Having shown themselves to be one of the powerhouses of European football in the past, AC Milan’s fall from the top has been well documented in recent years. With high profile signings such as Leonardo Bonucci, Andre Silva and Ricardo Rodriguez in a haul that cost over £150 million, it seemed as though they would finally challenge the top sides both domestically and in the Europa League this season, as they play in European competition for the first time since 2014.
However, domestically things haven’t turned out as I Rossoneri would have hoped. They currently sit 11th in the Serie A table, level on points with Torino, Fiorentina and Udinese, a massive 23 behind league leaders Napoli. They have had results that will be considered unacceptable, such as giving Benevento their first ever Serie A point (which came after 14 straight defeats), a 3-0 loss against Chievo Verona and failing to get a single point against a top six team so far this season.
Their poor results led to Vincenzo Montella being sacked in November, to be replaced by former Milan midfield general Gennaro Gattuso. As a player Gattuso won eight major trophies with Milan and a World Cup with Italy. However, there were plenty of questions asked about the appointment, as the Italian’s only managerial experience before taking the hot seat at the San Siro was four months at Palermo in 2013, 17 games with OFI Crete, two years with AC Pisa who he got promoted from Serie C and a spell with AC Milan’s Under 19s.
Away from all of these questions surrounding league form and managerial appointments there have been positives for Milan. In the Coppa Italia they easily dispatched Chievo Verona before easing past Inter thanks to an extra time goal from Patrick Cutrone to put AC into the semi final of the competition. Maybe even more importantly, they have managed to top their group in the Europa League and progressed to the knockout stages.
Having comfortably navigated their way past Romanian side CS Universitatia Craiova and Shkendija from Macedonia in the qualifiers, Milan were drawn against AEK Athens, Rijeka and Austria Wien. They got off to a great start in the group, beating Wien 5-1 in the opener, a result which was followed by a victory against Rijeka, two draws against AEK Athens and then another 5-1 demolition of Wien. Despite a weakened side losing 2-0 to Rijeka in the final match of the group stages AC Milan comfortably topped the group, finshing three points ahead of AEK who were in second place, which will give them a boost going into their first knockout round match against Ludogorets.
What makes these results something of an escape for the Milanese club and shows the contrast of domestic and European results is that they didn’t win any of their Serie A games before a Europa League tie. Before the first 5-1 thrashing of Austria Wien they were on the wrong end of a Ciro Immobile hat trick and lost 4-1 to Lazio, they lost 2-0 against Sampdoria before their Rijeka win, narrowly lost out 3-2 against Inter due to a Mauro Icardi hat trick and conceded twice at the hands of Higuain in a 2-0 loss against Juventus before the draws against AEK Athens, were beaten 2-1 by Napoli before their repeat rout of Austria Wien and finally had the disastrous draw against Benevento before the one fixture that didn’t bring them respite as they lost against Rijeka.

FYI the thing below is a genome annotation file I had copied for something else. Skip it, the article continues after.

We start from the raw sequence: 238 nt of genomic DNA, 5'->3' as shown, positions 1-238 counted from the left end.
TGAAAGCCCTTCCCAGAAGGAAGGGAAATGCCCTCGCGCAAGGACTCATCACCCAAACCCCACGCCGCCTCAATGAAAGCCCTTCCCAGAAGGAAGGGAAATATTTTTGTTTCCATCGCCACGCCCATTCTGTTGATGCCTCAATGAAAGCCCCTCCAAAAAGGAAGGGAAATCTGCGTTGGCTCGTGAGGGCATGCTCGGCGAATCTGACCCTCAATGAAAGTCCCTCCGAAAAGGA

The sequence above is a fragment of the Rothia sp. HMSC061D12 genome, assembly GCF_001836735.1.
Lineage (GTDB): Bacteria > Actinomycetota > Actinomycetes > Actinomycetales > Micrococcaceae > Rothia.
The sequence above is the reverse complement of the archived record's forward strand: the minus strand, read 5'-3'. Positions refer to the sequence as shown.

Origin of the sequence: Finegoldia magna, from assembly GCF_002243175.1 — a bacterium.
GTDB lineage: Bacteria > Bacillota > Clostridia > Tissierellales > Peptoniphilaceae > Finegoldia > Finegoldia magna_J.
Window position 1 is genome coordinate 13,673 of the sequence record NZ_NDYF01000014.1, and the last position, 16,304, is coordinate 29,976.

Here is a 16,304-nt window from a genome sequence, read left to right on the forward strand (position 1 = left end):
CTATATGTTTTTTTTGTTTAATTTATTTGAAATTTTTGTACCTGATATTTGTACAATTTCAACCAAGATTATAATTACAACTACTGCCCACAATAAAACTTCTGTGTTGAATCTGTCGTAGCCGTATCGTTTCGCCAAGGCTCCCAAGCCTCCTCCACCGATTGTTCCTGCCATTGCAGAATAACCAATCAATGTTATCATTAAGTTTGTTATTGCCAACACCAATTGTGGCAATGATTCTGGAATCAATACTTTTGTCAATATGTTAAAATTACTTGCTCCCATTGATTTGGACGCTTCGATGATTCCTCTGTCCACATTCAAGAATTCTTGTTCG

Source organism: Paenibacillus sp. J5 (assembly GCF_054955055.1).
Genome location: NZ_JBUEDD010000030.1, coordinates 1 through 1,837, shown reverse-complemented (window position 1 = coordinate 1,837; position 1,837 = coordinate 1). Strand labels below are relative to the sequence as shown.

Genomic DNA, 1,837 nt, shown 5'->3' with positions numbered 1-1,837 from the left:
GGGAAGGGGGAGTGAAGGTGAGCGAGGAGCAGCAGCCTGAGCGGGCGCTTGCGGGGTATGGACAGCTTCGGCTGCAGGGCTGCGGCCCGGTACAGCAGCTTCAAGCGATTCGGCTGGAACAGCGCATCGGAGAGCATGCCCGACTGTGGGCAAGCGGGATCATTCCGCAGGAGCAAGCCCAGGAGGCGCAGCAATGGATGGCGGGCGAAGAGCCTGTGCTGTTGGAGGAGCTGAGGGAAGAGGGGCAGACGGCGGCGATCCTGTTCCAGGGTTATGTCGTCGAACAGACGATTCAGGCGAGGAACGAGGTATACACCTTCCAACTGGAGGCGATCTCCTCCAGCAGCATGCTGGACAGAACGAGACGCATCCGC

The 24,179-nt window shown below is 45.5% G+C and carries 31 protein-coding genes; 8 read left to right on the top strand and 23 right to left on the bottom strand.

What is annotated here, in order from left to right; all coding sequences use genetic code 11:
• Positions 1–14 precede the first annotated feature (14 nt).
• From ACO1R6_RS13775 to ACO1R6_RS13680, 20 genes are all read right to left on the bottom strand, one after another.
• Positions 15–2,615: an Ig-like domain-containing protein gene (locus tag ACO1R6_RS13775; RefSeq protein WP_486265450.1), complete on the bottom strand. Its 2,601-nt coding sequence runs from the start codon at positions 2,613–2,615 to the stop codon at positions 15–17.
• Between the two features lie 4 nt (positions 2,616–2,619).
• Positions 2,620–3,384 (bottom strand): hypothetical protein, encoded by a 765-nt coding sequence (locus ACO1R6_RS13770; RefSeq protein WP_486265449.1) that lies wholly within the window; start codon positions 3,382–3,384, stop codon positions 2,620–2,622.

As well as allowing the collective to get positive results, the Europa League has provided an opportunity for certain individuals within the AC Milan squad to show what they can do. Big examples of this are forwards Andre Silva and Patrick Cutrone. Silva has started just four Serie A games and come off the bench eight times, failing to record a single goal or assist in that time, while Cutrone has started six games and come off the bench eight times, scoring and assisting twice.
In complete contrast to this, in the Europa League Silva has played in all six games, with the Portuguese striker finishing the group stage as the competition’s joint top scorer with six goals, which includes a hat trick in the first win against Austria Wien. Cutrone has also excelled in the Europa League, adding to his Coppa Italia exploits with three goals in five Europa League group stage games, including two goals in the second win against Austria Wien.
The club’s European performances in no way compensate for their league form and don’t hide the fact that there are big improvements that need to be made at AC Milan. However, it does give them a chance to show that they can play against big teams in Europe as well as giving new acquisitions a platform to impress when they haven’t been able to make an impact domestically as of yet. There are a lot of big name clubs such as Arsenal, Atletico Madrid and Borussia Dortmund in the competition who Milan could face at some stage if they get past Ludogorets, which could replicate the feeling of big European nights of years gone by. The Europa League isn’t going to fix AC Milan’s problems, but it can offer small doses of escapism from the domestic troubles they have found themselves in.